It’s five seconds before a race is about to start. Your feet are brushing the cold water, glued to the shore. Your breathing intensifies. Your hand is crossed over, touching your watch about to hit “start” so that you can stare at your wonderful splits throughout the course of the day (haha). But after the gun goes off – when your body mixes into the crisp, cool water and your arms begin to stroke furiously – what happens next?
“What do you even think about for that long?” is a question commonly asked to triathletes by those outside the swim, bike, and run world. To many, it seems unfathomable, almost irrational, that one could “enjoy” an endurance event ranging in time from one to seventeen hours (from sprint to Ironman).
The answer to this is a bit more complex than one might think.
When your body is pushed to the brink, ready to give out – when muscle soreness and levels of exhaustion are so high that the finish line seems a distant dream – sure, it can become difficult to keep going. But it’s the mind that takes over in these instances. The blankness.
You can’t exactly shut off your thoughts and your brain as a whole during a triathlon. So, in reality, all the triathletes panting around the course have to be thinking about something, right? Something to keep them going?
For me, a sort of blankness sets in. A tunnel vision. A sort of blanket wraps itself around my mind, transforming my pattern of thought.
Sometimes, I’m so focused on the course ahead of me – swimming around the orange buoy, dodging some glass on the road, or trying to pass someone on the run – that it’s difficult to pinpoint exactly what is running through my mind. More like a state of blankness.
But, realistically, this complete blankness and tunnel vision cannot continue for the entire duration of the race. So, what’s next? What could possibly be getting all of the triathletes in these races through such arduous courses and long miles?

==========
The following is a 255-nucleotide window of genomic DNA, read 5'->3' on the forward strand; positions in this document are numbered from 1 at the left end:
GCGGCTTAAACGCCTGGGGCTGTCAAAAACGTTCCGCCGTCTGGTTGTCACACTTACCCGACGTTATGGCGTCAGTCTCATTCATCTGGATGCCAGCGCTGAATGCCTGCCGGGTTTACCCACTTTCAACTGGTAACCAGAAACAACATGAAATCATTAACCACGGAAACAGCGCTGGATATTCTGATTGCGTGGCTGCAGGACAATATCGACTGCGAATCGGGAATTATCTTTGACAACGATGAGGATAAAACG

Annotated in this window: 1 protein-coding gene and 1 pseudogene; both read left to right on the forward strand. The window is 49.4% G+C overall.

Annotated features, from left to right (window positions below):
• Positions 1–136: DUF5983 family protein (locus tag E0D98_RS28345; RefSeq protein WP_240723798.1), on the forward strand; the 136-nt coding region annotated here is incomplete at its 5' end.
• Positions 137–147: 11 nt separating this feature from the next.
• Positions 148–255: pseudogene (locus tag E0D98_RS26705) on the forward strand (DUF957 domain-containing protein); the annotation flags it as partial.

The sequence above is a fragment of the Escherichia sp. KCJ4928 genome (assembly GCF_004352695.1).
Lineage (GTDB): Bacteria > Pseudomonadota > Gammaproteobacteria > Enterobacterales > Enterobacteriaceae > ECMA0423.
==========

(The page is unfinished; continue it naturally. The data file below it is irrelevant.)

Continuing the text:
A great deal of it is your personal competitive and racing impetus. What drives you to go faster?
For me, when my mind is unable to seep into that “blankness” mode completely; when it is hungry for real, salient thoughts, I channel my personal motivators. The things that anger me – the people with whom I’ve had differences or wish I could change things with, events in life I wish I could alter – certainly help in driving me through various points in the course where my mental acuity seems to be waning. When all else fails, I turn to happier motivators, like the people and things in life that I love and for which I am thankful. With memories and feelings seeping through my body, I find that extra something to push.
It’s this stream of blankness mixed with pulses of motivational thought that bring us from dolphin diving to start the swim to putting that last foot across the finish line. Sometimes, this pattern repeats itself for hours on end. But it’s this mental aspect of triathlon; the ability for individuals to constantly overcome the negative voice in the back of the mind and conquer it with motivational thought throughout hours and hours of tireless competition, that is part of what makes this sport so great.
What do you think about when you tri?